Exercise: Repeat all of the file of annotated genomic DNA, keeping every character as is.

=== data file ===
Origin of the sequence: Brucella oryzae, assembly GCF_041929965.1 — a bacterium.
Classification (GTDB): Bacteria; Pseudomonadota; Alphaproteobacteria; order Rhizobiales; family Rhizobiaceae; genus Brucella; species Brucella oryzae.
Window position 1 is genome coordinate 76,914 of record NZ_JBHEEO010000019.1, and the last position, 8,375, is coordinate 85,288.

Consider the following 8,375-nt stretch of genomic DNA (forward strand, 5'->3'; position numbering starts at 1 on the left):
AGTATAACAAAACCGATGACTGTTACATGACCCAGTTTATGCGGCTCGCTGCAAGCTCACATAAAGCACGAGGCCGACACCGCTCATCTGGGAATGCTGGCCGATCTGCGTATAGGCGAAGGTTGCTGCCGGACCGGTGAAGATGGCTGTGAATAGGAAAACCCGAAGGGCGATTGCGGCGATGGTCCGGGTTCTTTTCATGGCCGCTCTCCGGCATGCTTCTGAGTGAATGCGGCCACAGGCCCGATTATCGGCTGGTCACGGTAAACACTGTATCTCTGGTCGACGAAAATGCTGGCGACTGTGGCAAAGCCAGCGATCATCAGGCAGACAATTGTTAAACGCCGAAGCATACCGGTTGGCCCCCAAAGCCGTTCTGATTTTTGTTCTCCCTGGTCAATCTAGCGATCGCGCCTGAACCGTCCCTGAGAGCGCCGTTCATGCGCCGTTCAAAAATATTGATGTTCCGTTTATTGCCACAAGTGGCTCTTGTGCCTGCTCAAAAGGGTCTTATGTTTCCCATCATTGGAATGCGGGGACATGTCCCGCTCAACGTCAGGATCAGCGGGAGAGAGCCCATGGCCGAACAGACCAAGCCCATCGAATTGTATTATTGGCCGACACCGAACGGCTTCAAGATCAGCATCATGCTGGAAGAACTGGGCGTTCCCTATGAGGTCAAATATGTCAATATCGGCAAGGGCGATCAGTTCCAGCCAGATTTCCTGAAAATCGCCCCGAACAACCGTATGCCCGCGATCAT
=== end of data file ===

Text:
Origin of the sequence: Brucella oryzae, assembly GCF_041929965.1 — a bacterium.
Classification (GTDB): Bacteria; Pseudomonadota; Alphaproteobacteria; order Rhizobiales; family Rhizobiaceae; genus Brucella; species Brucella oryzae.
Window position 1 is genome coordinate 76,914 of record NZ_JBHEEO010000019.1, and the last position, 8,375, is coordinate 85,288.

Consider the following 8,375-nt stretch of genomic DNA (forward strand, 5'->3'; position numbering starts at 1 on the left):
AGTATAACAAAACCGATGACTGTTACATGACCCAGTTTATGCGGCTCGCTGCAAGCTCACATAAAGCACGAGGCCGACACCGCTCATCTGGGAATGCTGGCCGATCTGCGTATAGGCGAAGGTTGCTGCCGGACCGGTGAAGATGGCTGTGAATAGGAAAACCCGAAGGGCGATTGCGGCGATGGTCCGGGTTCTTTTCATGGCCGCTCTCCGGCATGCTTCTGAGTGAATGCGGCCACAGGCCCGATTATCGGCTGGTCACGGTAAACACTGTATCTCTGGTCGACGAAAATGCTGGCGACTGTGGCAAAGCCAGCGATCATCAGGCAGACAATTGTTAAACGCCGAAGCATACCGGTTGGCCCCCAAAGCCGTTCTGATTTTTGTTCTCCCTGGTCAATCTAGCGATCGCGCCTGAACCGTCCCTGAGAGCGCCGTTCATGCGCCGTTCAAAAATATTGATGTTCCGTTTATTGCCACAAGTGGCTCTTGTGCCTGCTCAAAAGGGTCTTATGTTTCCCATCATTGGAATGCGGGGACATGTCCCGCTCAACGTCAGGATCAGCGGGAGAGAGCCCATGGCCGAACAGACCAAGCCCATCGAATTGTATTATTGGCCGACACCGAACGGCTTCAAGATCAGCATCATGCTGGAAGAACTGGGCGTTCCCTATGAGGTCAAATATGTCAATATCGGCAAGGGCGATCAGTTCCAGCCAGATTTCCTGAAAATCGCCCCGAACAACCGTATGCCCGCGATCAT